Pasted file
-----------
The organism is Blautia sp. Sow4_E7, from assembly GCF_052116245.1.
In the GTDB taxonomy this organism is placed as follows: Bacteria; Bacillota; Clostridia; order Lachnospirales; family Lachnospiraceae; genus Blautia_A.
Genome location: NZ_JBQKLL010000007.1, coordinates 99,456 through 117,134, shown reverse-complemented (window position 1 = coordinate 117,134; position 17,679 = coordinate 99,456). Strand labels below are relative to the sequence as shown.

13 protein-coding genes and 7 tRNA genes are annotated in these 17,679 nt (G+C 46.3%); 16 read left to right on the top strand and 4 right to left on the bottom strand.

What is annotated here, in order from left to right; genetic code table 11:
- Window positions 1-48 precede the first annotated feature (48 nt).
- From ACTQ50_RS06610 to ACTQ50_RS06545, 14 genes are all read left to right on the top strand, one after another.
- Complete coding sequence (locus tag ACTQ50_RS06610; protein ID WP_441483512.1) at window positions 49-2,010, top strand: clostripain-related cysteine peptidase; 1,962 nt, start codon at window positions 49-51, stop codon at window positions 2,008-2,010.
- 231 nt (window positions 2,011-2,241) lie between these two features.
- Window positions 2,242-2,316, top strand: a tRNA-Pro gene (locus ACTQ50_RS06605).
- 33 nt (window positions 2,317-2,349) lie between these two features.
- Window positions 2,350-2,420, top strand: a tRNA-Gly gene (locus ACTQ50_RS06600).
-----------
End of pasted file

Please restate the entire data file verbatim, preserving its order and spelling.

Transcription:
The organism is Blautia sp. Sow4_E7, from assembly GCF_052116245.1.
In the GTDB taxonomy this organism is placed as follows: Bacteria; Bacillota; Clostridia; order Lachnospirales; family Lachnospiraceae; genus Blautia_A.
Genome location: NZ_JBQKLL010000007.1, coordinates 99,456 through 117,134, shown reverse-complemented (window position 1 = coordinate 117,134; position 17,679 = coordinate 99,456). Strand labels below are relative to the sequence as shown.

13 protein-coding genes and 7 tRNA genes are annotated in these 17,679 nt (G+C 46.3%); 16 read left to right on the top strand and 4 right to left on the bottom strand.

What is annotated here, in order from left to right; genetic code table 11:
- Window positions 1-48 precede the first annotated feature (48 nt).
- From ACTQ50_RS06610 to ACTQ50_RS06545, 14 genes are all read left to right on the top strand, one after another.
- Complete coding sequence (locus tag ACTQ50_RS06610; protein ID WP_441483512.1) at window positions 49-2,010, top strand: clostripain-related cysteine peptidase; 1,962 nt, start codon at window positions 49-51, stop codon at window positions 2,008-2,010.
- 231 nt (window positions 2,011-2,241) lie between these two features.
- Window positions 2,242-2,316, top strand: a tRNA-Pro gene (locus ACTQ50_RS06605).
- 33 nt (window positions 2,317-2,349) lie between these two features.
- Window positions 2,350-2,420, top strand: a tRNA-Gly gene (locus ACTQ50_RS06600).